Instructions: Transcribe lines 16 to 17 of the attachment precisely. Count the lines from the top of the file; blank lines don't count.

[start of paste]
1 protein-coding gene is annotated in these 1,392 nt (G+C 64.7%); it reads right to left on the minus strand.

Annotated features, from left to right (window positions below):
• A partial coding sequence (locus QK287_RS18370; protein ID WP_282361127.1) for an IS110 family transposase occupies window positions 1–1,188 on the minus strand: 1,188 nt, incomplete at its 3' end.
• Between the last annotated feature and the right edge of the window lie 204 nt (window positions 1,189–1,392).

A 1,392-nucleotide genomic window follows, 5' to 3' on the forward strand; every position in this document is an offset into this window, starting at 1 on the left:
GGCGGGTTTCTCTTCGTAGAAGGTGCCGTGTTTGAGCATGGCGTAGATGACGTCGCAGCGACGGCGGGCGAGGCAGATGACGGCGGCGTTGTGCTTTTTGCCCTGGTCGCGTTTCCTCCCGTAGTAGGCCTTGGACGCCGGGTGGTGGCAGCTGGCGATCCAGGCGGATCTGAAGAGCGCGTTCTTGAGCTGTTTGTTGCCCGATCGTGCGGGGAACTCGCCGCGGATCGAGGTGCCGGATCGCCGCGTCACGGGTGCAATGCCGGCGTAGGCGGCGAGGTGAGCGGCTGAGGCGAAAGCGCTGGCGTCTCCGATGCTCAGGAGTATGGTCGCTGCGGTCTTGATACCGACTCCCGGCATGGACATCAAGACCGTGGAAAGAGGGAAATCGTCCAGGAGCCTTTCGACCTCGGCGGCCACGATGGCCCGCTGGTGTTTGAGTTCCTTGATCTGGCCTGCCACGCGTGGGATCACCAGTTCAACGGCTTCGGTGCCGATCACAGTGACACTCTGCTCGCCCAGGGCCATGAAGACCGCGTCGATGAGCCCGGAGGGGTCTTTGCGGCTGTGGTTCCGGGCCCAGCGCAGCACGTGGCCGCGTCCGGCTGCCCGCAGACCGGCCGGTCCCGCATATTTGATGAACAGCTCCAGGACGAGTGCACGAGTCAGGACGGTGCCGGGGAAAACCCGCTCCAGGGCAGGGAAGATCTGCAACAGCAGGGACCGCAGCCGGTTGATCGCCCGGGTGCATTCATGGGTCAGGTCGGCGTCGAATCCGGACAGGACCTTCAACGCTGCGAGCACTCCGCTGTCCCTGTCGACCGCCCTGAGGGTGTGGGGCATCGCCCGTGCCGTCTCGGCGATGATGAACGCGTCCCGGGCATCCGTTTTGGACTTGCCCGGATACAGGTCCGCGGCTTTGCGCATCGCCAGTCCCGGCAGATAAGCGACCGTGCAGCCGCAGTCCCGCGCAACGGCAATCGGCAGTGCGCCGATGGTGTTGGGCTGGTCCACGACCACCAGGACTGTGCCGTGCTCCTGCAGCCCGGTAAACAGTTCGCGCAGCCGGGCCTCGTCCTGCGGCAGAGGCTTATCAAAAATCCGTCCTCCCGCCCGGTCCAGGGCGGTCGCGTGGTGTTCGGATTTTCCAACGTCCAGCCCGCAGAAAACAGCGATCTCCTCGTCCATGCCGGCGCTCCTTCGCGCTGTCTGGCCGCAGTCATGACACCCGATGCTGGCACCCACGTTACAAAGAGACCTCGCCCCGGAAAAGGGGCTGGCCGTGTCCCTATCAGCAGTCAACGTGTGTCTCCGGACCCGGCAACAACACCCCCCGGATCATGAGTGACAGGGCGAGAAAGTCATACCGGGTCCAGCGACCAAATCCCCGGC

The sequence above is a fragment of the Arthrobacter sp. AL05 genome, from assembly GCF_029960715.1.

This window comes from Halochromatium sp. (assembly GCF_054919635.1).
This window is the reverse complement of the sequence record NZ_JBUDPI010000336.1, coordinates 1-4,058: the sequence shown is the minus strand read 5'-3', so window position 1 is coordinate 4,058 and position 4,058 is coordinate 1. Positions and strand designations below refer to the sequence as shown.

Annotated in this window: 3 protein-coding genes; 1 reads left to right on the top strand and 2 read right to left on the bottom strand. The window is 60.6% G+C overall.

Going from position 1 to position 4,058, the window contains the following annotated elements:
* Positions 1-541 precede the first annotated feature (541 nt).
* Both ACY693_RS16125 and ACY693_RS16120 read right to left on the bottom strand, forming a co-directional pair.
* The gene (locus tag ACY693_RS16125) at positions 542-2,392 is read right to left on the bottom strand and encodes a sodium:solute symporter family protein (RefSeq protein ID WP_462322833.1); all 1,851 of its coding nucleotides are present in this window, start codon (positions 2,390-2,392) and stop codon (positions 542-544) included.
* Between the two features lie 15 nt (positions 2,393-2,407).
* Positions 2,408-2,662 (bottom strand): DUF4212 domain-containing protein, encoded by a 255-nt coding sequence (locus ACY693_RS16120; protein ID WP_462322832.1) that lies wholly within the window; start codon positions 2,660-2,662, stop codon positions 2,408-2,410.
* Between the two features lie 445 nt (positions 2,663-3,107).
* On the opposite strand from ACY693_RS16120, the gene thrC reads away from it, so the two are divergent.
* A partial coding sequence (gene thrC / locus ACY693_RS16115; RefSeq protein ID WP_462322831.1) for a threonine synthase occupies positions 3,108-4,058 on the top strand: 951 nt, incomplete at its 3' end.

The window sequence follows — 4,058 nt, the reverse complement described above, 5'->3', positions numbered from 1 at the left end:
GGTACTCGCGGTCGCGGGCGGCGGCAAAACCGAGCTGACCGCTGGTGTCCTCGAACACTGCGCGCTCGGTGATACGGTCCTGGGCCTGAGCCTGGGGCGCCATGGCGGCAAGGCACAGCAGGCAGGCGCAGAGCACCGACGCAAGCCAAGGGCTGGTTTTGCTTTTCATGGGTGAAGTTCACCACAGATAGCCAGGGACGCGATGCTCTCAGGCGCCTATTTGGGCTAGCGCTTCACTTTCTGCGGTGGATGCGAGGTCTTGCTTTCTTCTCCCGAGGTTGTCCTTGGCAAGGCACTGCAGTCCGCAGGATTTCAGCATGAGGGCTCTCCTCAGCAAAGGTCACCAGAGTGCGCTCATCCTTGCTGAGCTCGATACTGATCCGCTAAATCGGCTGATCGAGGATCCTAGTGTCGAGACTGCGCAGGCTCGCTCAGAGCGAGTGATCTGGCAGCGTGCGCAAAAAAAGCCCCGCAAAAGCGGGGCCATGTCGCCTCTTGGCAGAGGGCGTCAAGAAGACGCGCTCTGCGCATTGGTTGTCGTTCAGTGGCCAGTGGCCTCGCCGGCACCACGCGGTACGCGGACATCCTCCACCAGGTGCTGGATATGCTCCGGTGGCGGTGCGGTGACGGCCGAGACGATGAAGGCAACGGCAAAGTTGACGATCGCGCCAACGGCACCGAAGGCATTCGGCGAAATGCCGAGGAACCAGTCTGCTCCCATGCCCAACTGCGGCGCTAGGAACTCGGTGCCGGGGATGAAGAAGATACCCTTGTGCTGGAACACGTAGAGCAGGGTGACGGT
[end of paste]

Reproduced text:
* Positions 2,408-2,662 (bottom strand): DUF4212 domain-containing protein, encoded by a 255-nt coding sequence (locus ACY693_RS16120; protein ID WP_462322832.1) that lies wholly within the window; start codon positions 2,660-2,662, stop codon positions 2,408-2,410.
* Between the two features lie 445 nt (positions 2,663-3,107).